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Assume that your first objective is execution speed, then code cleanliness and finally usage of resources.

If at a certain point of an algorithm a variable (for instance a double) is not going to change any more (but you are still going to read it many times), would you copy it into a constant value?

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Chances are high that the compiler will detect that your variable isn't going to be changed anymore and optimize things out (if they can be) as a result of this observation. Now if it makes the code clearer, go ahead. But you probably shouldn't worry too much about such "optimizations". – ereOn Apr 29 '13 at 12:58
2  
I think, Herb Sutter describes exactly this problem here: Complex initialization for a const variable. – Evgeny Kluev Apr 29 '13 at 12:58
    
@EvgenyKluev: That's a good tip. Why don't you make it an answer ? I would be happy to upvote that. – ereOn Apr 29 '13 at 13:00
2  
@EvgenyKluev: Even without lambda, I have often enough used a static function to do the initialization... and note that I see no claim about performance in Sutter's post. – Matthieu M. Apr 29 '13 at 13:02
up vote 3 down vote accepted

If you want to make your code clearer, by all means, copy your values into a const double const_value = calculated_value;, but compilers are very good at tracking dependencies, and it's highly unlikely (assuming you are using a modern, reasonably competent compiler) that the code will be any faster or otherwise "better" because you do this. There is a small chance that the compiler takes your word for the fact that you want a second variable, and thus makes a copy, and makes the code slower because of that.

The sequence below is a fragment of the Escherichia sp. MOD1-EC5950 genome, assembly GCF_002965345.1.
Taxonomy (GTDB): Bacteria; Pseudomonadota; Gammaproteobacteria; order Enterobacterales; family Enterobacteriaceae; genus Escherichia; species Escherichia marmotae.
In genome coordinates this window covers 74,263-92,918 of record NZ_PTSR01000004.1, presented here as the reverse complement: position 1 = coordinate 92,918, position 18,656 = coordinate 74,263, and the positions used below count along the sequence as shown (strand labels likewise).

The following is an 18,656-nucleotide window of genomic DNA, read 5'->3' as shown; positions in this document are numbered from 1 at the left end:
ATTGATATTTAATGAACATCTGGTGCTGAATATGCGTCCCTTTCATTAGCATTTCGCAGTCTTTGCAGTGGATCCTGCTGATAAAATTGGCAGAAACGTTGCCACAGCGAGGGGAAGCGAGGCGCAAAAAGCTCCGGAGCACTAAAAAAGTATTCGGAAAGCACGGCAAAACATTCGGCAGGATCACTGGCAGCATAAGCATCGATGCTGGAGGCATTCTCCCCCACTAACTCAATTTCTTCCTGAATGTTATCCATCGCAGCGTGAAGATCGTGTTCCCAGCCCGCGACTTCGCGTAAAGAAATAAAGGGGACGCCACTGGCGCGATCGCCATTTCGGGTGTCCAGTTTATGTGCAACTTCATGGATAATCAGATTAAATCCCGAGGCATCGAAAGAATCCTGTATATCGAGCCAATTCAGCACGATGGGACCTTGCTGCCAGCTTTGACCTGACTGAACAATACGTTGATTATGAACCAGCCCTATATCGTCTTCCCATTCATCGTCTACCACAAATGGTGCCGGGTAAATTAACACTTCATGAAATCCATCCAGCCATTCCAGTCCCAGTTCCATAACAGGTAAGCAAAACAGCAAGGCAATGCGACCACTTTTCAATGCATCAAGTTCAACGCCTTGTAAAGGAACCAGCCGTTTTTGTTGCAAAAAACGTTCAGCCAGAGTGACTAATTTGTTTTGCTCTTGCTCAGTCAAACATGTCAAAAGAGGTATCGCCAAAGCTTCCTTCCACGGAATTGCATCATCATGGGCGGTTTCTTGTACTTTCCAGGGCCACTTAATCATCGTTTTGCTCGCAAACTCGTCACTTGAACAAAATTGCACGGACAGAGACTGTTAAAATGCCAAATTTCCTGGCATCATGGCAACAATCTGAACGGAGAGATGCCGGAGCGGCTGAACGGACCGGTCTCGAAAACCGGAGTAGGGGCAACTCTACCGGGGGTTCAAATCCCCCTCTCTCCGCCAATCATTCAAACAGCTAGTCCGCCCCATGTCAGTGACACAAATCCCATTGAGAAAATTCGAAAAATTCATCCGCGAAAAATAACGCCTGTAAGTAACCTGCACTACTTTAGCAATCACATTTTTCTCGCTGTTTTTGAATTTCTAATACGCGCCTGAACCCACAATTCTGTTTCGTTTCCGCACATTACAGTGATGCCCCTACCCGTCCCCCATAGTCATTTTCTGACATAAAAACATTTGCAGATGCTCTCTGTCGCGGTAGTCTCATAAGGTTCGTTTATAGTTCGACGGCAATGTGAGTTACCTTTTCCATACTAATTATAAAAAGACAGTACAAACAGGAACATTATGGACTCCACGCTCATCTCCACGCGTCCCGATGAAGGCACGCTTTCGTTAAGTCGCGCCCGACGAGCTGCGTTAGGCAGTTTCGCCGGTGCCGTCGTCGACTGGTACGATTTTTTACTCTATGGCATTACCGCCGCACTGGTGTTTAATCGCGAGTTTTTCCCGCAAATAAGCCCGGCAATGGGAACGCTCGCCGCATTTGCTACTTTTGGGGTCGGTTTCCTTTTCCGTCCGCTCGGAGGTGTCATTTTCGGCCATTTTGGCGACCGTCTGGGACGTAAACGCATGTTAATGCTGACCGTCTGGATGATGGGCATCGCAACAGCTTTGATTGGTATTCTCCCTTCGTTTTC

As always, if performance is important to your application, make a "before & after" comparative benchmark for your particular code, as reading a page on the internet or asking on SO is not the same as benchmarking your code.

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Just copying non-constant variable into a constant one does not make the code cleaner because instead of one variable you have two. Much more interesting would be to move non-constant one out-of-scope. This way, we have only constant version of the variable visible and compiler prevents us from changing its value by mistake.

Herb Sutter describes how to do this using C++11 lambdas: Complex initialization for a const variable.

const int i = [&]{
  int i = some_default_value;

  if(someConditionIstrue)
  {
    Do some operations and calculate the value of i;
    i = some calculated value;
  }

  return i;
} ();

(I don't explain execution speed objective since it is already done by Mats Petersson).

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Personally I hope that this idiom does’t become established, it’s garbage. Give the lambda a name, then we’re talking. – Konrad Rudolph Apr 29 '13 at 13:35
    
I think Mats Petersson answer is better related to the question, but this usage of lambda is nice, unfortunately a bit inflexible too: imagine that the operations bring straightforwardly also to a second initialization value j (for another variable, let's say we are computing a sincos), you won't be able to return it for assignation. – DarioP Apr 29 '13 at 13:52
    
@DarioP: to initialize a second/third... variable this lambda could return a pair, a tuple, or a structure. But this would be much less convenient. – Evgeny Kluev Apr 29 '13 at 14:01

For better code readability, you can create a const reference to the variable at the point where it isn't changed anymore, and use the const reference from that point on.

double value_init;
// Some code that generates value_init...
const double& value = value_init;
// Use value from now on in your algorithm
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